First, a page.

I love Election Day. For me, it’s like if Christmas and the 4th of July had an apocalyptic baby.
My Facebook and Twitter feeds were already blowing up by 7am today. Floods of statuses and tweets urging people to vote Obama, vote Romney, or to just vote in general. Emblazoned across the front page of my Washington Post were President Obama and Governor Romney, each in the last hours of their tumultuous campaigns, each amongst throngs of supporters. Turn on CNN and there are pie charts and election maps flashing across the screen. Everything, from the spectacle of the Republican primaries to the roller coaster of the general election, has all come down to this one day.
And this is where I address my generation, the Millennials, the Y’ers. My friends, my classmates, and my fellow young voters. Whatever the outcome of this election, keep your heads level, your discussions calm, and your disagreements rational. There will be a winner tonight. There will also be a loser. People are going to be unhappy. With that said, do not let your disagreement with another person devolve into a vitriolic shouting match, be it in your living room, at a bar, or on Facebook. If we, the Millennial Generation, engage in idiotic diatribes, baselessly spout partisan views, and harshly attack those who disagree with us, we are NO BETTER than the current generation in power, who time and time again, have put party before country. I know my generation is better than that.
We are at the precipice of assuming the leadership of this country. I have such incredible optimism for what our generation can do. Both for the U.S. and the world. The people I’ve met while studying at GW and working in DC have impressed upon me an eagerness to take the reigns of this country. And when we take those reigns, we have the potential to gallop farther than anyone has ever taken this naton before. On social issues, on tax reform, on healthcare, on foreign policy. Our ride should not be held back by the shackles of the same mistakes the current generation in power has made. Because we are Americans first, Republicans and Democrats second.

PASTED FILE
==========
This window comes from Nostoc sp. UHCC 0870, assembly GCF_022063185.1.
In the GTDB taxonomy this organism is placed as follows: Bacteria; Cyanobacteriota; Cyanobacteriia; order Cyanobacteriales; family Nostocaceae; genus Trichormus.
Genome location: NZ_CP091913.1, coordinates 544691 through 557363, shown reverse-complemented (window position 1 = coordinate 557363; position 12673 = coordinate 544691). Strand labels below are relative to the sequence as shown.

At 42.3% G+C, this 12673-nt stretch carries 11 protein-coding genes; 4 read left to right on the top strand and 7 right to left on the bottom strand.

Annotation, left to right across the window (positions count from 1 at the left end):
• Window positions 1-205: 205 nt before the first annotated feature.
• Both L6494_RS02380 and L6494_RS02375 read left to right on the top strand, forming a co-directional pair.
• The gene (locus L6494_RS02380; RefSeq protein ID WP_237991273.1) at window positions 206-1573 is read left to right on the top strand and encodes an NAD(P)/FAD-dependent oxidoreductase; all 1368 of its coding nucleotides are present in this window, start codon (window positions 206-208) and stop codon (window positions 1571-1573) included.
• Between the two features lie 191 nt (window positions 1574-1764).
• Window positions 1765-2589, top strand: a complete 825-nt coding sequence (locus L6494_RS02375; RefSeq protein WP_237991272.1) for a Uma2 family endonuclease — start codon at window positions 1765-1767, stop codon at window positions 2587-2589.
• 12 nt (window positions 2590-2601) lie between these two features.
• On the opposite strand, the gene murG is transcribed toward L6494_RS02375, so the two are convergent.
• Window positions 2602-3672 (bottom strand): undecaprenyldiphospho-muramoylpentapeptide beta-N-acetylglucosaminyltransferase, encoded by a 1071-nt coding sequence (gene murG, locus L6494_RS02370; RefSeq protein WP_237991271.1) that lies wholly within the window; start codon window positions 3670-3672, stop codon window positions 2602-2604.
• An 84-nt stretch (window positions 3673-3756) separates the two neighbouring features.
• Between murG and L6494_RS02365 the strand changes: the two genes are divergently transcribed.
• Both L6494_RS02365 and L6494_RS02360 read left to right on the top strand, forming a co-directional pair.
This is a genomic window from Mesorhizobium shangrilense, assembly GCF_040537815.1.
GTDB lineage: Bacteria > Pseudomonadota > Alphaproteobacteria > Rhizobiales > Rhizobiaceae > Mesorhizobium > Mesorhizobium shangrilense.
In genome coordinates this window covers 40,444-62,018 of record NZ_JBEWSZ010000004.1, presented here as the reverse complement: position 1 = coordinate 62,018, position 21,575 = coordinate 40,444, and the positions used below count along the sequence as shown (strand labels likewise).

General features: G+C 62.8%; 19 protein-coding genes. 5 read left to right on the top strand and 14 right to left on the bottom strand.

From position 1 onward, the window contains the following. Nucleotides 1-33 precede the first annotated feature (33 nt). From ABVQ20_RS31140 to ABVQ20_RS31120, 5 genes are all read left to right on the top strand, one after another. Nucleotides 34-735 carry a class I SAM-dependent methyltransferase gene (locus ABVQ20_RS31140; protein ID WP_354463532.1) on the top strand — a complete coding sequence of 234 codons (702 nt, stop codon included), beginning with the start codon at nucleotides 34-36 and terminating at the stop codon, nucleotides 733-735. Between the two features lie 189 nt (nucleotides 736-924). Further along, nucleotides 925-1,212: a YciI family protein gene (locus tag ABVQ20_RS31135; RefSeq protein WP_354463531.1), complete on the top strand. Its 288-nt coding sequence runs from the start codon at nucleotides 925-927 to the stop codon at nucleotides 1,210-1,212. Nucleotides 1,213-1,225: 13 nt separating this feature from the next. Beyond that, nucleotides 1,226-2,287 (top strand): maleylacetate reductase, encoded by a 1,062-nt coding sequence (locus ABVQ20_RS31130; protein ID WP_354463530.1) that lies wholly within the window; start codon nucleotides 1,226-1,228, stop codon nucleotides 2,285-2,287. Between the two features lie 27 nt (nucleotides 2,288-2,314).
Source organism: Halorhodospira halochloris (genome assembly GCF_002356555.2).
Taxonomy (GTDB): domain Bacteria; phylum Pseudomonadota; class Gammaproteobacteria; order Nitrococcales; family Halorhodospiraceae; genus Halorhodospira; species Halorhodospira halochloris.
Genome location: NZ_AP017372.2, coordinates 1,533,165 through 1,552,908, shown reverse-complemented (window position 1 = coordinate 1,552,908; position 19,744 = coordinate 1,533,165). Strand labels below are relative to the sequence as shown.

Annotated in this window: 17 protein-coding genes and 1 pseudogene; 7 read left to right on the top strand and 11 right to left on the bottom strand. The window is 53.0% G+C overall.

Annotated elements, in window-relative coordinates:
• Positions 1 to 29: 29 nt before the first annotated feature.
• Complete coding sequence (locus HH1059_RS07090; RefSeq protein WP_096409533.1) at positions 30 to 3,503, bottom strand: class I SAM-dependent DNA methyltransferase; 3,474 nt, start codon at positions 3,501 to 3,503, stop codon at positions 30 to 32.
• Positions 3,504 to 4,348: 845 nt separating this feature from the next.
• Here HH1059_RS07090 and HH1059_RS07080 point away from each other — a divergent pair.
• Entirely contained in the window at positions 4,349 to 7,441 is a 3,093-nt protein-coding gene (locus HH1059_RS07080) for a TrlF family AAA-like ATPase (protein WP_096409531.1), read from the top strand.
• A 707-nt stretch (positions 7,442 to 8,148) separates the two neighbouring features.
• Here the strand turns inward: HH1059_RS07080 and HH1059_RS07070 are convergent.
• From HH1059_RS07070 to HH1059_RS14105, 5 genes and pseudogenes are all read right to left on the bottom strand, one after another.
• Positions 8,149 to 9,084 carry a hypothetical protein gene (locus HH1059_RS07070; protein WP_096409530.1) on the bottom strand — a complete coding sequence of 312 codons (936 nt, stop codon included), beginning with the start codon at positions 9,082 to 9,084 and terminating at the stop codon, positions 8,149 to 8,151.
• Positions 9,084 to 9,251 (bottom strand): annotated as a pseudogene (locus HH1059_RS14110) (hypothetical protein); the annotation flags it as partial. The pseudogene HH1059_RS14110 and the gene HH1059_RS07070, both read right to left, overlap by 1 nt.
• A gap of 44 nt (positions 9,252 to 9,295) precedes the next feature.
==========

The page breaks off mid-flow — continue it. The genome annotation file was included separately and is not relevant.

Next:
So if your preferred candidate loses, be disappointed, by all means. But rise above invective partisan rhetoric. Do not deprecate another for their views, no matter the extent to which you disagree with them. As tempting as it may be, hold back from posting that paragraph-long rant of a Facebook status, that jam-packed 140-character angry tweet. Remain intelligent. Remain rational. Like I said before, our generation is on the precipice of assuming the leadership of this country. This election day and the days after will serve as a transition for us Gen Y’ers. How we conduct ourselves and our political discourse today will dictate how we lead this country tomorrow. I implore you to rise above the irrational partisanship and the bitter attacks, so that our country may rise along with us.
Happy Election Day to you all.